WASHINGTON, D.C. – U.S. Senator Jacky Rosen (D-NV), a member of the Senate Committee on Health, Education, Labor and Pensions (HELP), along with Senators Gary Peters (D-MI) and Bob Casey (D-PA), announced the introduction of their 1619 Act, legislation that would expand the National Museum of African American History and Culture’s education programming to public school teachers across the country to improve awareness and understanding about African American history and the African American experience in the United States.

One step toward healing the racial divide in our nation and working to dismantle systemic racism is through education,” said Senator Rosen. “This legislation would create opportunities for public school teachers to partner with the National Museum of African American History and Culture in order to provide comprehensive African American history programs throughout the country. I will continue advocating for educational programs and working towards passing meaningful reform to root out the injustices that have taken far too many Black lives and caused so much suffering.”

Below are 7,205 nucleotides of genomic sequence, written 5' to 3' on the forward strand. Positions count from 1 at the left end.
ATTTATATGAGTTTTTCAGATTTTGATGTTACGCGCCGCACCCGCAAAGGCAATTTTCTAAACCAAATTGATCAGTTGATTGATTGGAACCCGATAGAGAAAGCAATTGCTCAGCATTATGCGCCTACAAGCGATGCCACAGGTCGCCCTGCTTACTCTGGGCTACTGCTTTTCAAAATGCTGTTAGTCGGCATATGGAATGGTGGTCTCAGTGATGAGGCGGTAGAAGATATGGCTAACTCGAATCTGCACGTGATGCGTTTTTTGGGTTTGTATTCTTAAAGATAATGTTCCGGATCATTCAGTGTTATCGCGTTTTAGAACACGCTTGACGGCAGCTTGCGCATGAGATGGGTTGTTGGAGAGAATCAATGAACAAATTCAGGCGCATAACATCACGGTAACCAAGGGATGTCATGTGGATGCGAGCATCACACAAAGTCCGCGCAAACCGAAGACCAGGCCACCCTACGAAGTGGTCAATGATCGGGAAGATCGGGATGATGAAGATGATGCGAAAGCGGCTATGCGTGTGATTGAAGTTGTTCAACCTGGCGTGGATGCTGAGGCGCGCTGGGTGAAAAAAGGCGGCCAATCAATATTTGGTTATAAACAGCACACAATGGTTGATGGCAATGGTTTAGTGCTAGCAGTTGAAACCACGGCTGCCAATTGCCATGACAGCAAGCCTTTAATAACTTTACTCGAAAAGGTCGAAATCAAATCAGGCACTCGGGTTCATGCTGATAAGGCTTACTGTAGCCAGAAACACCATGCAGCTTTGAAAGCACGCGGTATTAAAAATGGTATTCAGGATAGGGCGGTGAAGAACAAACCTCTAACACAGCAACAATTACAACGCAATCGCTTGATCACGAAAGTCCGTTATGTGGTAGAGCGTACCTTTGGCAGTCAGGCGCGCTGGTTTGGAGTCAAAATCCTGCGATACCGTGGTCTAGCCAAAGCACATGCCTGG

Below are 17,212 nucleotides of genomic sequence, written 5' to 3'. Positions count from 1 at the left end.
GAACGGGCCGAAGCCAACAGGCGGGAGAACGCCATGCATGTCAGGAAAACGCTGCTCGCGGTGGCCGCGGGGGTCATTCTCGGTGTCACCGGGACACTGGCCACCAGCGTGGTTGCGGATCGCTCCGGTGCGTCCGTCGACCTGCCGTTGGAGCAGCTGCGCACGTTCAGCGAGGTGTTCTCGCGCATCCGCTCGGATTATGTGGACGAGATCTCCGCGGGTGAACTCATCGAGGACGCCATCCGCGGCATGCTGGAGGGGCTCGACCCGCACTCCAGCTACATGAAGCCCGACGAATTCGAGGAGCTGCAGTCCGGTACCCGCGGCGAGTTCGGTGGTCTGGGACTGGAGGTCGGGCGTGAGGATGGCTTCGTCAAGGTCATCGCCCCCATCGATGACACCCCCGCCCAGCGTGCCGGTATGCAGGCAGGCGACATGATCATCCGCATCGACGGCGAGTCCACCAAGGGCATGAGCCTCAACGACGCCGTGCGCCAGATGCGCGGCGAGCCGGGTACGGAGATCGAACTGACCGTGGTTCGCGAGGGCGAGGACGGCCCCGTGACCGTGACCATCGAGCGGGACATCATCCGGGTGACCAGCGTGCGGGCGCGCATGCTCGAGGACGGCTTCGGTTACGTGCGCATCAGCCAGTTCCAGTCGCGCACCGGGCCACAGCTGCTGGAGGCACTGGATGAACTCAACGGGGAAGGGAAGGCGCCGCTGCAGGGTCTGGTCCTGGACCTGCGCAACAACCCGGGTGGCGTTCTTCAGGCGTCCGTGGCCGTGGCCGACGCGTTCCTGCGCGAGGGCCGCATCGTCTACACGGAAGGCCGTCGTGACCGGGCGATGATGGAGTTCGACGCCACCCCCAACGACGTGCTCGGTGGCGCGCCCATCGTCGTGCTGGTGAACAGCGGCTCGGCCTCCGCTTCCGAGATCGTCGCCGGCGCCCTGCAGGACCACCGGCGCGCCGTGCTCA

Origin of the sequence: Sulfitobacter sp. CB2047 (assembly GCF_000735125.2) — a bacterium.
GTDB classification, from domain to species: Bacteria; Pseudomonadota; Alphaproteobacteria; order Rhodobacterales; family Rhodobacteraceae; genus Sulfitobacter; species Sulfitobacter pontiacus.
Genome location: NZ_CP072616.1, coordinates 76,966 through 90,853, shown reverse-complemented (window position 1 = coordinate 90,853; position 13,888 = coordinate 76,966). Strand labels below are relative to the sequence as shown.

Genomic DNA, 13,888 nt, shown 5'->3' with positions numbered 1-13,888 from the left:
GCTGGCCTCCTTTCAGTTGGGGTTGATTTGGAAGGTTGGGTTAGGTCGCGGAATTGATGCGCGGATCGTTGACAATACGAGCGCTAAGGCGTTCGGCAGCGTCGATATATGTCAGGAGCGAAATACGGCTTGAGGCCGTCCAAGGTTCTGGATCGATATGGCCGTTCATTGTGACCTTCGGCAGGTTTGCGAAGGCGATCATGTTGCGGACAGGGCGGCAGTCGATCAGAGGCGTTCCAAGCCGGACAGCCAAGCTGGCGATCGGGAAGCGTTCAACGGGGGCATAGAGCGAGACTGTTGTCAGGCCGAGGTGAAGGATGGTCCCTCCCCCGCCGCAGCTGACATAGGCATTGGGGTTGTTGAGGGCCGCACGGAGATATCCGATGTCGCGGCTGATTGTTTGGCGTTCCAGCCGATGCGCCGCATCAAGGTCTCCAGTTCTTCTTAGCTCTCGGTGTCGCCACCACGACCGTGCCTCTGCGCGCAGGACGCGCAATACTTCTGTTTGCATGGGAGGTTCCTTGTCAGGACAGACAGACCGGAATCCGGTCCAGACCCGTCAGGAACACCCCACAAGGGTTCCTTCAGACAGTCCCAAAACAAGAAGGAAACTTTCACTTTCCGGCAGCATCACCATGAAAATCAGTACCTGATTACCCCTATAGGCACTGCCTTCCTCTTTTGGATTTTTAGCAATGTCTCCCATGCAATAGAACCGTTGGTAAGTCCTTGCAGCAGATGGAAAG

BACKGROUND: The 1619 Act would:

  • Authorize $10 million dollars over 5 years to support African American History education programs through workshops and professional development activities for public school educators;  
  • Expand the National Museum of African American History and Culture professional development programs, through activities such as local, regional, and national workshops, teacher trainings with African American history education partners, and engagement with local educational agencies and schools; 
  • Require the museum to maintain a website where public-school educators can find curriculum materials and best practices on African American history; 
  • Authorize the United States African American History and Culture Council to help develop the competitive criteria for grants, select the content for the website, and lead fundraising efforts for the program;
  • Encourage State education agencies to work with schools and take advantage of the program;
  • And prioritize grants to schools with no current African American history education programs.

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